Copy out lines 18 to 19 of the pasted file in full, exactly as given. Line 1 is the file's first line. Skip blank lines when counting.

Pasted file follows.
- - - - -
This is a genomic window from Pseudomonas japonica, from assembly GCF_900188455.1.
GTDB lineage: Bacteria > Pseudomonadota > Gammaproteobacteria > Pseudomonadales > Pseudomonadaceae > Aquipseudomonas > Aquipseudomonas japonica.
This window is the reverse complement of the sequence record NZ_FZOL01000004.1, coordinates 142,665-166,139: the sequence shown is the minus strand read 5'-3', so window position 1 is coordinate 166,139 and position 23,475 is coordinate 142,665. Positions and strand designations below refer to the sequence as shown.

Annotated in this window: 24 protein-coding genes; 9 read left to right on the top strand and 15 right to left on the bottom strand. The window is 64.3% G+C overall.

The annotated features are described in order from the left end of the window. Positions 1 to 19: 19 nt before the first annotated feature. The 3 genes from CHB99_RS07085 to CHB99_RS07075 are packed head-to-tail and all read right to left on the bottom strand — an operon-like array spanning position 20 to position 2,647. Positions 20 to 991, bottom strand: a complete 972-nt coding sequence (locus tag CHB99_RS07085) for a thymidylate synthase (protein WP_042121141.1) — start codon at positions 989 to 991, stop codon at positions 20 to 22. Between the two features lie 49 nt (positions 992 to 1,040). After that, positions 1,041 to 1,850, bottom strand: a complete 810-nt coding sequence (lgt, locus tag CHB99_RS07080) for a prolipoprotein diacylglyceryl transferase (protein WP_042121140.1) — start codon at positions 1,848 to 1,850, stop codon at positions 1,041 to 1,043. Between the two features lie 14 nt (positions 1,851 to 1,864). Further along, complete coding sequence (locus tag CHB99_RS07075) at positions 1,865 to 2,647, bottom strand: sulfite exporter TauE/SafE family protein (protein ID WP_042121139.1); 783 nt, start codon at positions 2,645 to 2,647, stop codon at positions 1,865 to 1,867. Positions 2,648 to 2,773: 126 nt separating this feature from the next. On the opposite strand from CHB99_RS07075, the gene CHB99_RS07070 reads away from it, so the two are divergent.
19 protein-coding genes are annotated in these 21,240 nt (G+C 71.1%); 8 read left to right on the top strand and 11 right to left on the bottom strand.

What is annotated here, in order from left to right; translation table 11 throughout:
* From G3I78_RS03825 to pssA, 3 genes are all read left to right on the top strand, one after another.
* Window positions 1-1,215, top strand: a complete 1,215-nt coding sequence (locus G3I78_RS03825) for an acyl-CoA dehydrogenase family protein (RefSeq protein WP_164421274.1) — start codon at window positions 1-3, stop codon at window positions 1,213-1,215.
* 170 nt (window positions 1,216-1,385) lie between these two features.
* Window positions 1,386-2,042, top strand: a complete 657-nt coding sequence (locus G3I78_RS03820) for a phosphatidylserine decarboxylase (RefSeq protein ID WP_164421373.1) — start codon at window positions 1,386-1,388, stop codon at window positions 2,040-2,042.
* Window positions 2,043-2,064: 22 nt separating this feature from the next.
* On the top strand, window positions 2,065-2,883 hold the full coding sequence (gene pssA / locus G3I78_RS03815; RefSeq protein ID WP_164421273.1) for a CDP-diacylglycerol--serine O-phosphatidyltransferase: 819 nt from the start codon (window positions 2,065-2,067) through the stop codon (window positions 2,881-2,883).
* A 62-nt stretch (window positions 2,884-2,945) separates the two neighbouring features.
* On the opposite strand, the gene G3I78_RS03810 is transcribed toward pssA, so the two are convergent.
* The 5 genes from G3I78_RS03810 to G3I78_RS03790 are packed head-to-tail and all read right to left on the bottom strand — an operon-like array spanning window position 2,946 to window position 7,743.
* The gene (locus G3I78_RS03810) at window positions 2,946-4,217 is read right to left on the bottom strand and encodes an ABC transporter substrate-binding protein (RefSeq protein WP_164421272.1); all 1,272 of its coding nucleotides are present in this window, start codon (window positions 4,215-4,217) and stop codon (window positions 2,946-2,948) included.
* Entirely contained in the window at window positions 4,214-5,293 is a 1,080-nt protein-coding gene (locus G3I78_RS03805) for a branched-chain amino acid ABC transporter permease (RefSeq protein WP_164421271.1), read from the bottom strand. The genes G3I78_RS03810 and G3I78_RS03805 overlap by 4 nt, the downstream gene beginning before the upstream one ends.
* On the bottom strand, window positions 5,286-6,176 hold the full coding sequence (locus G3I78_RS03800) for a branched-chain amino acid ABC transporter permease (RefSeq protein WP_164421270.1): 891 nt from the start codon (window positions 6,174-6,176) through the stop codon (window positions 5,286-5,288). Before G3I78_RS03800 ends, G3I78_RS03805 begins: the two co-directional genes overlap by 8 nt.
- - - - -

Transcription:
* Entirely contained in the window at window positions 4,214-5,293 is a 1,080-nt protein-coding gene (locus G3I78_RS03805) for a branched-chain amino acid ABC transporter permease (RefSeq protein WP_164421271.1), read from the bottom strand. The genes G3I78_RS03810 and G3I78_RS03805 overlap by 4 nt, the downstream gene beginning before the upstream one ends.
* On the bottom strand, window positions 5,286-6,176 hold the full coding sequence (locus G3I78_RS03800) for a branched-chain amino acid ABC transporter permease (RefSeq protein WP_164421270.1): 891 nt from the start codon (window positions 6,174-6,176) through the stop codon (window positions 5,286-5,288). Before G3I78_RS03800 ends, G3I78_RS03805 begins: the two co-directional genes overlap by 8 nt.